‘Anti-Judaism was the negative side of the Christian affirmation that Jesus was the Christ. … But since the Jewish religious leaders rejected this claim, the church developed a polemic against the Jews and Judaism to explain how the church could claim to be the fulfilment of a Jewish religious tradition when the Jewish religious teachers themselves denied this.’ [Reuther 1981:31]
It is important to make a distinction between anti-Judaism and anti-Semitism, though a clear distinction is not always possible. Anti-Judaism includes the negative stereotyping of Jewish religious faith, expressed in the idea of supersessionism. It is based exclusively on theological grounds. However, that religious idea took on political dimensions with the rise of Christendom when the church’s power extended to civil regulation. Arguably, it is the latter phenomenon, which helped breed anti-Semitism – an ideology of hatred of the Jewish people as an ethnic group, whose very biological make-up is seen as evil. It can also carry a ‘Christian’ motif ‘thinking of Jews today as responsible for the death of Jesus, transforming the execution of Jesus into a metaphysical act of deicide for which Jews are culpable’. [UCC:75]
Without any intention of mitigating the offence of anti-Judaism, it also needs to be marked that the antipathy of each of the two faiths has been mutual. Jewish ‘anti-Christianity’ also existed at the time of Paul and the early Church, and in later Jewish writings. But the crucial difference is in the relative power relationships between the two. When Paul was writing, the Church was in an inferior power-relation to the dominant Jewish faith; but at least from the fourth century through to the present day, the position has been reversed with Christianity dominant in relation to Judaism and exerting considerable political and social influence over Jews.
No consideration of the relationship between Christianity and Judaism can take place without considering the influence of Paul, especially his letter to the Romans. For insight into Paul’s understanding of the issues, I am focusing on Tom Wright’s commentary for these reasons: this is a substantial contemporary work on Romans fully cognisant of the Holocaust and Christian anti-Judaism; in common with many scholars since FC Baur in 1836, Wright puts chapters 9-11 at the centre of Paul’s theological treatise; and because Wright does not accept the understanding of the issue offered at this essay’s conclusion – though, arguably, his framework of understanding should allow it.
Wright is cautious about anyone claiming to have fully understood the complex thought of Romans. He is passionately trying to understand Paul’s thinking within his time and context, warning that Paul is not writing to our contemporary agendas about how all religions are basically the same, nor how the one God has made two equally valid covenants, one with Jews and the other with Christians. (Wright 2002:621)
Paul’s fundamental insights here, which have earned him much criticism from his fellow Jews from that day to this, are  to uncouple the Mosaic law from the Abrahamic covenant and thus  to regard the Abrahamic covenant as fulfilled ‘apart from the law’ (3:21);  to see the Torah as applying to Jews only, and hence not being relevant to the eschatological period when the Gentiles were coming in to God’s people;  to see the Torah as intensifying the problems of Adam’s sin for those who were ‘under the Torah’, and thus as something from which its adherents needed to be freed; and  to claim, nevertheless, that the Torah had been given by God, had performed the paradoxical tasks assigned to it, and now strangely fulfilled in the creation of the new people of God in Christ and by the Spirit. [Wright 2002:402]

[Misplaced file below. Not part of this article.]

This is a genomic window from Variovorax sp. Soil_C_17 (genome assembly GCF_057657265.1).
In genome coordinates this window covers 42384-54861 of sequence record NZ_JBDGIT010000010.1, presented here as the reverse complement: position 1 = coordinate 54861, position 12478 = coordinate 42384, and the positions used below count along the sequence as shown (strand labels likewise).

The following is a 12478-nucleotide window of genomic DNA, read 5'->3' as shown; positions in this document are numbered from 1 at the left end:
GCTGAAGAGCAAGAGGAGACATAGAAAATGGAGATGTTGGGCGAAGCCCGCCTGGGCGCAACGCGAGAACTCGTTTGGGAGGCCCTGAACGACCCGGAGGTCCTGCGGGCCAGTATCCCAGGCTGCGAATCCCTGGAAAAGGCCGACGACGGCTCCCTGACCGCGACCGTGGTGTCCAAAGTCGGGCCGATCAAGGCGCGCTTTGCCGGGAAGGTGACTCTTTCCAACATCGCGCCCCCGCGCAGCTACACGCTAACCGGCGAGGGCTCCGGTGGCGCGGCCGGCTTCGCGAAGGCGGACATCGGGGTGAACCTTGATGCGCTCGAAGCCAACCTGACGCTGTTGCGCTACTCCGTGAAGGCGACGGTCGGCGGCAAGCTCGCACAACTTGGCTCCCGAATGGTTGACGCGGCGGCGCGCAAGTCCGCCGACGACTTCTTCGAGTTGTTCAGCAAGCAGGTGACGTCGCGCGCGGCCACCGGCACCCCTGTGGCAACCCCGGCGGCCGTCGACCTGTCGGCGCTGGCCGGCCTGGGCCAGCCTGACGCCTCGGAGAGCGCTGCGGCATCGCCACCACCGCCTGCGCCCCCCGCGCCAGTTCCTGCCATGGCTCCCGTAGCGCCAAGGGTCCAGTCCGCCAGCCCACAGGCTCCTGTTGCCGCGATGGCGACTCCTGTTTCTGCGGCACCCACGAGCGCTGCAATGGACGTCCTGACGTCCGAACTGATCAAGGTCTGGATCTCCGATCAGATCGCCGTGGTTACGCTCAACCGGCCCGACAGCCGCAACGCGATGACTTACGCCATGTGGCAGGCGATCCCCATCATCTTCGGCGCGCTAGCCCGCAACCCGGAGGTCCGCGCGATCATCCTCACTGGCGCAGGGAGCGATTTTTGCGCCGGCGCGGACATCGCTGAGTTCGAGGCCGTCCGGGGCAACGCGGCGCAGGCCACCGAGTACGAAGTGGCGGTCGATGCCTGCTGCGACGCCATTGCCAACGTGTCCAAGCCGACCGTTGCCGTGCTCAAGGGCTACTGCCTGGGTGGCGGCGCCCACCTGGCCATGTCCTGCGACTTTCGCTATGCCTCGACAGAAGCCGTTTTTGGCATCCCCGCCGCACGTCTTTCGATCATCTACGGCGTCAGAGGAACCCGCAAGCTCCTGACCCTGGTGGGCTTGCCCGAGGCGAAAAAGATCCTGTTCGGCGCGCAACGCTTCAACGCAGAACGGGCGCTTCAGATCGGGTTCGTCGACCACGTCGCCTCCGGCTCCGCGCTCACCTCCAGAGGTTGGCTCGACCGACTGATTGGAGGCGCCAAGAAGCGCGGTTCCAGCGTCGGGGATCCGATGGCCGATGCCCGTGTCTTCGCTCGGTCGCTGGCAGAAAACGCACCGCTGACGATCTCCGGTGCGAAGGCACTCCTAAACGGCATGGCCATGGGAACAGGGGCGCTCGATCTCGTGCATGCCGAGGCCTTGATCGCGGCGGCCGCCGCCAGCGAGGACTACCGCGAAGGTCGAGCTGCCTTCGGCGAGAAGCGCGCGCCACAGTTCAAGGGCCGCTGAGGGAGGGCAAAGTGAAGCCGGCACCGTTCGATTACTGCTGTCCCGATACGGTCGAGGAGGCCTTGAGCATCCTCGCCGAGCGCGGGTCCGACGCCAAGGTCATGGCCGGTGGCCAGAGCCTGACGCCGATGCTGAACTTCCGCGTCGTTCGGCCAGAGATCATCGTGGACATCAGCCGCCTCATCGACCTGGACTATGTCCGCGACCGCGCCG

Romans offers no other conclusion than Paul’s firm belief that Jesus was the Messiah for Jews, as well the Gentiles. Paul could not have conceived of there being two parallel covenants in operation, one for Jews, and one for the rest. ‘Any suggestion that Paul would have encountered a split, a twin-track salvation-history, in which Jews should remain Jews and Gentiles might become Christians is without the slightest foundation in his thought or writings.’ True, and Wright also observes ‘There is no easy answer to the large-scale question underneath this discussion. If there were, Paul would have given it.’ [Wright 2002: 451/2] However, it should be noted that Paul has genuine concern for his own people, and will have no thought that God has abandoned Jews, or his covenant with them. ‘All Israel will be saved.’ (Rom 11:26)
In Paul’s day, there were unresolved issues within the Christian community, crucially the question of their identity as a Jewish, or non-Jewish, entity. All the early leaders and followers of this ‘Jesus movement’ were Jews who still attended synagogue. So were they a movement within Judaism or quite separate, and if the latter would there be a continuing Judaism quite separate from the growing Christian movement?
Significantly, no-where in Romans does Paul call for the evangelisation of Jews. Indeed, much of his argument seems to be exhorting Gentile Christians in Rome not to abandon Jews, and to recognise them as the covenant people of God. ‘Has God rejected his people? By no means!’ (Rom 11:1) So why doesn’t Paul call for Jewish evangelisation? Wright offers four possible explanations. First, there is a danger that Gentile Christians in Rome will assume that God has rejected Jews for good. Secondly, Rome had a long tradition of anti-Jewish sentiment. Thirdly, after Claudius’s death in 54CE thousands of Jews returned to the capital, and so it would be easy for the small young church to feel threatened and regard them as the enemy. Finally, by the late 50s there was increasing tension in Judaea and Galilee, and Rome seemed to want to provoke a Jewish rebellion. So Gentile Christians in Rome, would be eager to distance themselves from any sense of complicity with the impending revolt. [Wright 2002:623]